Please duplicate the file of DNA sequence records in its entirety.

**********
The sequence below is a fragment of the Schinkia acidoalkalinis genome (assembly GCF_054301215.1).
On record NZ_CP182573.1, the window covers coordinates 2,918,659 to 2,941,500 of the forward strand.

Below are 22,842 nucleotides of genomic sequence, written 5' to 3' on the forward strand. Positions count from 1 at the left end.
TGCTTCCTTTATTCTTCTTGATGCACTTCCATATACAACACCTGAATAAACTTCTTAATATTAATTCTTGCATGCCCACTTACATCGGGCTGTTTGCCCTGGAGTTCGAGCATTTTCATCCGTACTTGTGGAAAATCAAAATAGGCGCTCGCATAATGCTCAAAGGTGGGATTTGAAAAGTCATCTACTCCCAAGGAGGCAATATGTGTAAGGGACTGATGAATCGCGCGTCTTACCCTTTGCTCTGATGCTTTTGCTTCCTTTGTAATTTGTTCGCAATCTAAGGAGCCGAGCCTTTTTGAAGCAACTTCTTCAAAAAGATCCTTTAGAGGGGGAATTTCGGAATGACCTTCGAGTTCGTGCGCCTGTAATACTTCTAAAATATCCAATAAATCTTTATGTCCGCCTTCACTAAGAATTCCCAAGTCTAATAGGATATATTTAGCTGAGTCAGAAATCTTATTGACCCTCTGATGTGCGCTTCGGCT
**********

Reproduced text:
The sequence below is a fragment of the Schinkia acidoalkalinis genome (assembly GCF_054301215.1).
On record NZ_CP182573.1, the window covers coordinates 2,918,659 to 2,941,500 of the forward strand.

Below are 22,842 nucleotides of genomic sequence, written 5' to 3' on the forward strand. Positions count from 1 at the left end.
TGCTTCCTTTATTCTTCTTGATGCACTTCCATATACAACACCTGAATAAACTTCTTAATATTAATTCTTGCATGCCCACTTACATCGGGCTGTTTGCCCTGGAGTTCGAGCATTTTCATCCGTACTTGTGGAAAATCAAAATAGGCGCTCGCATAATGCTCAAAGGTGGGATTTGAAAAGTCATCTACTCCCAAGGAGGCAATATGTGTAAGGGACTGATGAATCGCGCGTCTTACCCTTTGCTCTGATGCTTTTGCTTCCTTTGTAATTTGTTCGCAATCTAAGGAGCCGAGCCTTTTTGAAGCAACTTCTTCAAAAAGATCCTTTAGAGGGGGAATTTCGGAATGACCTTCGAGTTCGTGCGCCTGTAATACTTCTAAAATATCCAATAAATCTTTATGTCCGCCTTCACTAAGAATTCCCAAGTCTAATAGGATATATTTAGCTGAGTCAGAAATCTTATTGACCCTCTGATGTGCGCTTCGGCT